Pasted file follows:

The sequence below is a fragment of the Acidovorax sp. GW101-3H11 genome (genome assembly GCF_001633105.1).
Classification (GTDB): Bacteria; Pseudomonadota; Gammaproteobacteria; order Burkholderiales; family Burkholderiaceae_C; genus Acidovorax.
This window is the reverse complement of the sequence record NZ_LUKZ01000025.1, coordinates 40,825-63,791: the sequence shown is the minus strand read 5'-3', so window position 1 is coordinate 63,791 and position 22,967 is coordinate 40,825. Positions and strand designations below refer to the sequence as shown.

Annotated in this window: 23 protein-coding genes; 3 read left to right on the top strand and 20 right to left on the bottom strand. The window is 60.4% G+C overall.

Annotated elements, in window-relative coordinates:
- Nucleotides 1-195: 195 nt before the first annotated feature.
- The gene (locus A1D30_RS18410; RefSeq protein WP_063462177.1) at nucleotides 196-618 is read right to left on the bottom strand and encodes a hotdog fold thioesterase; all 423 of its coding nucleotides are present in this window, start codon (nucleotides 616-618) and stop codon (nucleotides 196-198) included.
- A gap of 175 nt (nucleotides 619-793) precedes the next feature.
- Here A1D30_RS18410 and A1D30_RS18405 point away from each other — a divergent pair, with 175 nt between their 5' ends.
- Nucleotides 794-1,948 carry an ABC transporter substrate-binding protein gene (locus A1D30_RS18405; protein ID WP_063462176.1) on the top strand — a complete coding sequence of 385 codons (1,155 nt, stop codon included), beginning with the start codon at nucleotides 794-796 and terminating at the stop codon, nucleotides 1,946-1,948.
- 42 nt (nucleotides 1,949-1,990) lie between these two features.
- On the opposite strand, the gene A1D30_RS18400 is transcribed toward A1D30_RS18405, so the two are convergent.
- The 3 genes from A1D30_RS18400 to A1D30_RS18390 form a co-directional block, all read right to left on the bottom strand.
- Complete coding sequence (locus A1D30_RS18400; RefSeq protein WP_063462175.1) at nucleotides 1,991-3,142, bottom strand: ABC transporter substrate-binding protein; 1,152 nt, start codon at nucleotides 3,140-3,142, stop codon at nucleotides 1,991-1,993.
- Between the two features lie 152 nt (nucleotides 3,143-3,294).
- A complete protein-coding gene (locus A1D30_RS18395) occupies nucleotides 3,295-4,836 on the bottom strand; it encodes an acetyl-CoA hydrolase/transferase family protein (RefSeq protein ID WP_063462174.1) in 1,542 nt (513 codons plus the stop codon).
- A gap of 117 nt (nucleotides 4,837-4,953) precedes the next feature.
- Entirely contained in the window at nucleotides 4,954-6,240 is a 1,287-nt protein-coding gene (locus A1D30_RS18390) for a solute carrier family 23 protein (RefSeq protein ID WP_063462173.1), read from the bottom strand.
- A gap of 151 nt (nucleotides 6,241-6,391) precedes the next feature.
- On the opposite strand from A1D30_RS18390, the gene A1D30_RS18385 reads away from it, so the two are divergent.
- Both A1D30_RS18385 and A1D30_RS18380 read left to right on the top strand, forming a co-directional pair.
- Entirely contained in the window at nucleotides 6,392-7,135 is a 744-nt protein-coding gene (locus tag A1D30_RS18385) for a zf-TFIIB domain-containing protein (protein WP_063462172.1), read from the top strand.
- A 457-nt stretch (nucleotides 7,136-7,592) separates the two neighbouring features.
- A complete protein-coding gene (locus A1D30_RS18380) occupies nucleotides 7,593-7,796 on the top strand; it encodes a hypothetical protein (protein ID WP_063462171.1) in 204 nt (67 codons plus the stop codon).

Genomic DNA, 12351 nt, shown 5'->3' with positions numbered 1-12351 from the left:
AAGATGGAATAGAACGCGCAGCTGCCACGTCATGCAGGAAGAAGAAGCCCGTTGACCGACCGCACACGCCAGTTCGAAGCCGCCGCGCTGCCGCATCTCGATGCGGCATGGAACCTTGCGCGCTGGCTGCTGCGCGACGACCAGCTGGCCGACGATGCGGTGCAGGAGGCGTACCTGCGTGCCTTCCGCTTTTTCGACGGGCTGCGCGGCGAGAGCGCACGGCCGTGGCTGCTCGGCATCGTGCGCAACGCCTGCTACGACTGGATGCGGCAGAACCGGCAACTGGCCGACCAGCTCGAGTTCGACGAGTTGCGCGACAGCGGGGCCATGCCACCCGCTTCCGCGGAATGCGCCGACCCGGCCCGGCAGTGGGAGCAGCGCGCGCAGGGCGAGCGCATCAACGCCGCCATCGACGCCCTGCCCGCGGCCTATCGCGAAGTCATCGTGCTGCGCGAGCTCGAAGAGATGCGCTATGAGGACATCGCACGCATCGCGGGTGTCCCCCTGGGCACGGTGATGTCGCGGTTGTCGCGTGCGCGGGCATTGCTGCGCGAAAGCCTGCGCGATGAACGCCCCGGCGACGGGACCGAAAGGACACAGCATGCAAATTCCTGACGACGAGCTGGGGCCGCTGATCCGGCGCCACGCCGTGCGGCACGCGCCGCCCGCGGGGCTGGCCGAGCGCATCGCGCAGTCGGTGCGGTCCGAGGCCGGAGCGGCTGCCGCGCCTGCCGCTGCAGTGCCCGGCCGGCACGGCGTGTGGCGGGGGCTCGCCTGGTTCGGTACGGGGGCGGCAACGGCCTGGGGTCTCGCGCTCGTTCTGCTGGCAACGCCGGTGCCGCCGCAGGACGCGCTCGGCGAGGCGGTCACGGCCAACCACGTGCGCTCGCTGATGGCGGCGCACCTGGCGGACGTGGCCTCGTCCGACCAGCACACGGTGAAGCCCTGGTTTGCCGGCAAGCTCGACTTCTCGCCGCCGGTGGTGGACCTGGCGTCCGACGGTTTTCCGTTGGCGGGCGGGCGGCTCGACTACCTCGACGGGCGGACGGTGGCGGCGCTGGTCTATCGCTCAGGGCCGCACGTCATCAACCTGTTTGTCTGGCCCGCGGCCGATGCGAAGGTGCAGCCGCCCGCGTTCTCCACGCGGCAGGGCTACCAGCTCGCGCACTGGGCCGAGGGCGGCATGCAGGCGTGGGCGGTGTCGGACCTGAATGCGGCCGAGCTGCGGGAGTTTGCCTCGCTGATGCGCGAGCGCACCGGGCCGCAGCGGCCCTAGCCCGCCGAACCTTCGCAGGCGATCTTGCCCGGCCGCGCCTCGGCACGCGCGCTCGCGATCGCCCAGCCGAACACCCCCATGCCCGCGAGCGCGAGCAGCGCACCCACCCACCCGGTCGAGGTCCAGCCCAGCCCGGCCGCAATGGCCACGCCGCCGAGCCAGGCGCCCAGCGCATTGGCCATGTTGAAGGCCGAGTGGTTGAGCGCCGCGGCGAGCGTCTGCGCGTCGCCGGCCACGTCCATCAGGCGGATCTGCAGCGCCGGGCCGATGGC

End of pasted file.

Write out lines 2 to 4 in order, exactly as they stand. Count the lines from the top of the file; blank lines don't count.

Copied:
Classification (GTDB): Bacteria; Pseudomonadota; Gammaproteobacteria; order Burkholderiales; family Burkholderiaceae_C; genus Acidovorax.
This window is the reverse complement of the sequence record NZ_LUKZ01000025.1, coordinates 40,825-63,791: the sequence shown is the minus strand read 5'-3', so window position 1 is coordinate 63,791 and position 22,967 is coordinate 40,825. Positions and strand designations below refer to the sequence as shown.

Annotated in this window: 23 protein-coding genes; 3 read left to right on the top strand and 20 right to left on the bottom strand. The window is 60.4% G+C overall.